They Hate Us ‘Cause They Ain’t Us
One memory that sticks out among the many to me during the Chicago Cubs’ World Series run was the day of Game 3 of the NLCS against the Dodgers. As I sat with some fellow classmates laying out our school newspaper and watching the game on a projector, a few of my friends (and a teacher) began talking about how the Chicago Cubs were “not a neighborhood ball-club” and “sold their souls,” highlighting the fact that the Cubs had expensive ticket prices and traded for accused wife-beater Aroldis Chapman. I continually heard the tired arguments that “the Cubs bought their success” or that “the Cubs were an elitist team.” While I aptly pointed out that not one Cubs’ infielder was signed out of free agency and the team overall had made two marquee signings (Lester and Heyward), the points that my fellow baseball fans brought up revealed a deeper undertone which conveys the question: How can baseball handle the Chicago Cubs as winners?
Delegitimizing the success of any team, from the Chicago Blackhawks to Real Madrid to the New England Patriots, is natural for any fan of an opposing team to cope with the frustration of their own team’s losing. Back when the Cardinals were perpetually successful in the postseason, many Cubs fans, including myself, would label the Cardinals as cheaters, crooks, jerks, etc., and their fans as a multitude of stereotyping and condescending labels.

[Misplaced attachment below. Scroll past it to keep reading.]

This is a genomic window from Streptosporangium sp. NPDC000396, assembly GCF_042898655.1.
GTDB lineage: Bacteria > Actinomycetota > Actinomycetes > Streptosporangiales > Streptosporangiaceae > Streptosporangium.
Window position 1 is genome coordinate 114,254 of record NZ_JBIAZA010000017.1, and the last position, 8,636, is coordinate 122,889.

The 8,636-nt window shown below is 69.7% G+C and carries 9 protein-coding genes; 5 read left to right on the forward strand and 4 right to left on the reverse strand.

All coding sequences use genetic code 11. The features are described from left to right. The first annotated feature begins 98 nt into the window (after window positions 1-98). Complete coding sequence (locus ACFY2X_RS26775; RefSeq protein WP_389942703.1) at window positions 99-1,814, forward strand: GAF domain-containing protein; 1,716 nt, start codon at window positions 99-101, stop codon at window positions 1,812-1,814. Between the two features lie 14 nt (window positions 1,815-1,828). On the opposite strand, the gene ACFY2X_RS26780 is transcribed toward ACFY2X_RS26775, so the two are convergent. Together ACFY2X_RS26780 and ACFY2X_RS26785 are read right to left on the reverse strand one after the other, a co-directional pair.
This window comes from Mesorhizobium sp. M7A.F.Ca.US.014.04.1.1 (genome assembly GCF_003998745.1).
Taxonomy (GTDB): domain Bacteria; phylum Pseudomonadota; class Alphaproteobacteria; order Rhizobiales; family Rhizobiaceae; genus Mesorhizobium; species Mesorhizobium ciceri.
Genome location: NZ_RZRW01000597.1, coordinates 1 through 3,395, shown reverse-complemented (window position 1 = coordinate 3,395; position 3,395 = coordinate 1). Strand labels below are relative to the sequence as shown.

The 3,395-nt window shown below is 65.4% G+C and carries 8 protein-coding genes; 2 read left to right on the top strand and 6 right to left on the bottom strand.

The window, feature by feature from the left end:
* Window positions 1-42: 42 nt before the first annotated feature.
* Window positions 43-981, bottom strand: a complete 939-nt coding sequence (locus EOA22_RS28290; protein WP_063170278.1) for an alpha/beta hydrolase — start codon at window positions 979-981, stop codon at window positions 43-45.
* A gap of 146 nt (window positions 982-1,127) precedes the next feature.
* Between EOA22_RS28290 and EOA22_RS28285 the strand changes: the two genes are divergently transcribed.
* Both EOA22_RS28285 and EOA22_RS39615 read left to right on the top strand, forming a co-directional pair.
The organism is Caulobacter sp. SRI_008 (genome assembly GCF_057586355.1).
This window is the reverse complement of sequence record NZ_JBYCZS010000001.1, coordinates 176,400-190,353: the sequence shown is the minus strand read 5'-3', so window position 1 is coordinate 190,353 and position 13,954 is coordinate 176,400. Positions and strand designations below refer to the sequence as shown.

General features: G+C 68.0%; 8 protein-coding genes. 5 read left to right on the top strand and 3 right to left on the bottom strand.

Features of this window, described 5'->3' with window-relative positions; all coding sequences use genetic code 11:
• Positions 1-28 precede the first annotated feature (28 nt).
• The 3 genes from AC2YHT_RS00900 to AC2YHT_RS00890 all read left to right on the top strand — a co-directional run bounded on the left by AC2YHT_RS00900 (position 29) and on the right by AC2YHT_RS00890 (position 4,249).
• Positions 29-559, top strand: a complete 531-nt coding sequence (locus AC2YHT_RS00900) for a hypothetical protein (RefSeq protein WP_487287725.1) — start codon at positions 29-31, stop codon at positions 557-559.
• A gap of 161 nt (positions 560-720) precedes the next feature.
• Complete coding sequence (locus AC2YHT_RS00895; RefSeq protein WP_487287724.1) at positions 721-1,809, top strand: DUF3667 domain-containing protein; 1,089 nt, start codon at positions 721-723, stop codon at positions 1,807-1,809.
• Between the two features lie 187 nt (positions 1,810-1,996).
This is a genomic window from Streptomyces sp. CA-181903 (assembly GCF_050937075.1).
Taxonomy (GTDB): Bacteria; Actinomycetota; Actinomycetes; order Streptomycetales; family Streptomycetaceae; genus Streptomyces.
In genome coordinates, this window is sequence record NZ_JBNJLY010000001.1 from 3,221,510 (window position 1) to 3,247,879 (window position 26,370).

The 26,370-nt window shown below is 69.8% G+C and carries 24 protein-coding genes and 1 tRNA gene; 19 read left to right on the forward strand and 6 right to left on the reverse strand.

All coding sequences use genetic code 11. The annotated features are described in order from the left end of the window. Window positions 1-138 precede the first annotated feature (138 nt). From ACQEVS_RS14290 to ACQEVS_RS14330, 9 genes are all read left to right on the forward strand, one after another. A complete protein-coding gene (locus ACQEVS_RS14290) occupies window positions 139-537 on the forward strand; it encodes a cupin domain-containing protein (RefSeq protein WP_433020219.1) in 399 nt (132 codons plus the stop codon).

For the last one hundred eight years, the Cubs have been the “Lovable Losers,” known for only their perpetual futility. Now officially the best team in baseball, the Cubs (and their respective fans) have received flak for any and all success the team has achieved. During the NLCS, Los Angeles Times sports columnist and Around the Horn contributor Bill Plaschke wrote an article complaining about the Cubs’ embracing the narrative of a ball club with a long-suffering fan base in disguise of a free-spending, elitist, celebrity-catering team which values winning of any form of morality (LA Times Cubs story). Ironically, what haters of the Chicago Cubs must realize is that all baseball teams, with the exception of a few small-market teams) “buys” success. The Dodgers, Giants, and Indians have all signed expensive players just as the Cubs have. Every team has celebrity fans, from Steve Perry in San Francisco to Arsenio Hall in Cleveland. Every team has its rich fans, its poor fans, and its middle-class fans. Every team has players with less-than-stellar characters. What separate the Cubs from the pack are the tangible aspects of the ball club, in the players’ athletic skill and the front office’s negotiating and scouting abilities, and the intangible aspects, such as the unwavering and loyal fans who watch their team in the greatest ballpark in the world.